Tag Archives: intellectual property

Copyright European Legislation: Getting Ready for the Digital Era.

On September 12th the European Parliament approved amendments to the controversial Proposal for a Copyright Directive, the Directive of the European Parliament and of the Council on Copyright in the Digital Single Market, which aims at updating copyright rules.

Not many topics have polarized opinions in recent years in Europe. While supporters claim to have protected artists and to have inflicted a blow to the American tech giants, critics have talked about the “death of the internet”.

For clarity, even if the Directive passed the European Parliament vote, the changes are not yet definitive and it may be too early to conclude on what this decision entails. The Directive text shall be further reviewed in subsequent negotiations and there is still a slight chance that it may be rejected at another vote by the European Parliament in 2019. In addition, the Directive, even if (and when) definitely approved, should be implemented by single Member States.

But which results does the Directive aim to achieve?

Its scope and purpose appear based on the evolution of digital technologies, which has changed the way copyright works and other protected material are created, produced, distributed and exploited, with the consequence that new uses, new payers and new business models have emerged. The digital environment has given birth to new opportunities for customers to access copyright-protected content. In this new framework, right-holders face difficulties to be remunerated for the online distribution of their works. So, even if the objectives and principles laid down by the EU copyright framework remain valid, there is an undeniable need to adapt them to the new reality.

The Directive also intends to avoid the risk of fragmentation of rules in the internal market. In fact, the Digital Single Market Strategy1 adopted in May 2015 identified the need «to reduce the differences between national copyright regimes and allow for wider online access to works by users across the EU». The idea expressed in the 2015 by the European Commission was to «move towards a modern, more European copyright framework». The EU legislation purports to harmonize exceptions and limitations to copyright and connected rights, however some of these exceptions, which aim at achieving public policy objectives, such as research or education, remain regulated on national level, with the consequence that legal certainty around cross-border uses is not guaranteed.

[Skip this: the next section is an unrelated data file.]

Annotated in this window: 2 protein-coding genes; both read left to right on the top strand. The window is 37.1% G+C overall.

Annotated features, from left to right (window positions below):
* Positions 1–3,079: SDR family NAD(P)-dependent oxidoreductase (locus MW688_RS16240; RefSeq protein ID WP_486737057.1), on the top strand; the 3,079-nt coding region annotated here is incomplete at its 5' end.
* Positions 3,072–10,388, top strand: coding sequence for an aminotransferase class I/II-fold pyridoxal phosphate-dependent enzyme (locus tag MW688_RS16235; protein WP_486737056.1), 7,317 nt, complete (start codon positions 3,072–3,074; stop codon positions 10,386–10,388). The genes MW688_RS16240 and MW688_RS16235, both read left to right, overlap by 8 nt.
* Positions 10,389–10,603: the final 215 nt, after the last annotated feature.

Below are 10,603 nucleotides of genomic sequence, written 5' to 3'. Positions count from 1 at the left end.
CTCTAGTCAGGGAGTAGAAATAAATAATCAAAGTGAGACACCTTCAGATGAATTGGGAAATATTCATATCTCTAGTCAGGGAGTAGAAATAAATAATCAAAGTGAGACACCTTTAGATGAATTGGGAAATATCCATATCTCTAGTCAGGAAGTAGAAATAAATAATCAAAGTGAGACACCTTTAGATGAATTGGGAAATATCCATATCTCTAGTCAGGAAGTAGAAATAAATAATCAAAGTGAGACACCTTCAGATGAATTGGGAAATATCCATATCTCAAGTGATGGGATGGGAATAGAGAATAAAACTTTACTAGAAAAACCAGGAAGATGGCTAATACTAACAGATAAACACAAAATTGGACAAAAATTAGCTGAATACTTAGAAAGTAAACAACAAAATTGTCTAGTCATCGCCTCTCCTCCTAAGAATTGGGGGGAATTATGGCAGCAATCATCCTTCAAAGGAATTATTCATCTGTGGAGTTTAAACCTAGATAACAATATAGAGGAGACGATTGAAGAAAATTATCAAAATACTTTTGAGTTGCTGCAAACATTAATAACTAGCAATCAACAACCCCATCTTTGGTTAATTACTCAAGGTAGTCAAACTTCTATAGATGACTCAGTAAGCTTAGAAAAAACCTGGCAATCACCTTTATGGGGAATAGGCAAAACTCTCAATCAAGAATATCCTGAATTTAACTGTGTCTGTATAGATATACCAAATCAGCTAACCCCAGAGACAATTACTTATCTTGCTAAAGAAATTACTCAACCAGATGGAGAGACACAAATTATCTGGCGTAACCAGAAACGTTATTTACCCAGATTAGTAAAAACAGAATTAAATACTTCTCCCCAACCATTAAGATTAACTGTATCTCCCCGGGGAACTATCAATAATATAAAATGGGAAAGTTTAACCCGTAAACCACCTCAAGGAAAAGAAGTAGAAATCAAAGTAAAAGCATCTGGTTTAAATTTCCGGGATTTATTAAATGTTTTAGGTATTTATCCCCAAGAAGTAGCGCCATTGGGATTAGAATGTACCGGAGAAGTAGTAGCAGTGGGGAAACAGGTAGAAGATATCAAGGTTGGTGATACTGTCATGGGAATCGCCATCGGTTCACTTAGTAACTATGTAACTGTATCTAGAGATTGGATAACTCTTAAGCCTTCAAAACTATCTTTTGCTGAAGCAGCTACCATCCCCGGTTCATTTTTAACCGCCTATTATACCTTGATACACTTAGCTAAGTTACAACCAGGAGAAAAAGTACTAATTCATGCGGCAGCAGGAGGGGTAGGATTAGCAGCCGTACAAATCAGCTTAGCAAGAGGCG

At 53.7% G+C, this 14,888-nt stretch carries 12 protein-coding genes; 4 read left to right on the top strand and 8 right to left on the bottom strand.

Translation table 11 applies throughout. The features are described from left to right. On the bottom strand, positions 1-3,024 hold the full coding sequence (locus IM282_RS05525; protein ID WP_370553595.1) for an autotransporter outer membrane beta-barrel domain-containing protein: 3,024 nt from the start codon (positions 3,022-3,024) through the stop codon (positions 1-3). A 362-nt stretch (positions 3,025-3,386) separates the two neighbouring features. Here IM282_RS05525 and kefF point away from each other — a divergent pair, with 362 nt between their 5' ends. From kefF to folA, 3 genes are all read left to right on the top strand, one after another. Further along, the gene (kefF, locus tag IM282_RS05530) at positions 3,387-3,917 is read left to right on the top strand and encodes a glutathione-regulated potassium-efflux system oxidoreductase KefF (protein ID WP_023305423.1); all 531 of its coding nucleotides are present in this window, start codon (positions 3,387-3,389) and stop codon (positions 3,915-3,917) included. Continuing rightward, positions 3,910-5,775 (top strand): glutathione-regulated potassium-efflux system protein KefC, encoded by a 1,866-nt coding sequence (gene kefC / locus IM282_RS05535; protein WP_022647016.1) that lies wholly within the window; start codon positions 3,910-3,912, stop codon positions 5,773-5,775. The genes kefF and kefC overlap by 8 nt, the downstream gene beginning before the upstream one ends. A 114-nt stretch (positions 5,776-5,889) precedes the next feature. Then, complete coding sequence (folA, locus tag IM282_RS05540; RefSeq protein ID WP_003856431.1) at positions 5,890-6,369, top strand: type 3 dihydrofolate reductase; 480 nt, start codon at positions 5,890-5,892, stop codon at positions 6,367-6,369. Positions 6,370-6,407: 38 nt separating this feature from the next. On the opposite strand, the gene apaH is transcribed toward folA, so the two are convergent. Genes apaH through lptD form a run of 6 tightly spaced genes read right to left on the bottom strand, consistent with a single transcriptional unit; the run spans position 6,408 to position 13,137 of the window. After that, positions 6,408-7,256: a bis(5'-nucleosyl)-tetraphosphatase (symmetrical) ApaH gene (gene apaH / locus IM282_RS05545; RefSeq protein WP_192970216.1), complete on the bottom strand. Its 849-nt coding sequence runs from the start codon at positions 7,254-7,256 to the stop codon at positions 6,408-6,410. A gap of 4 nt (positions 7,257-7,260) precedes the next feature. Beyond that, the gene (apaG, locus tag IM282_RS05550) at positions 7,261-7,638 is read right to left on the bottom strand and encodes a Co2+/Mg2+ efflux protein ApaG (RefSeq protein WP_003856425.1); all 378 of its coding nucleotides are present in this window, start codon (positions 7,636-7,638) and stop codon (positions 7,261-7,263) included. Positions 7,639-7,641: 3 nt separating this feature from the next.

As to the content of the Directive, we note the following points:

  • With specific regard to the scientific research, recital number 9 of the Directive says that the Union has already provided certain exceptions and limitations (even if optional and not fully adapted to the use of technology in the scientific research) covering uses for scientific research purposes which may apply to acts of text and data mining. Where researcher have lawful access to content, for example through subscription to publication or open access licenses, the term of the licenses may exclude text and data mining.
  • Article 11, called “link tax”, gives publishers a right to ask for paid licenses when online platforms share their stories. The amended version clarifies that this new rights «shall not prevent legitimate private and non-commercial use of press publications by individual users». The amendment tries also to clarify what can be considered as “sharing a story”, indicating that the mere hyperlinks cannot be taxed, nor can individual words.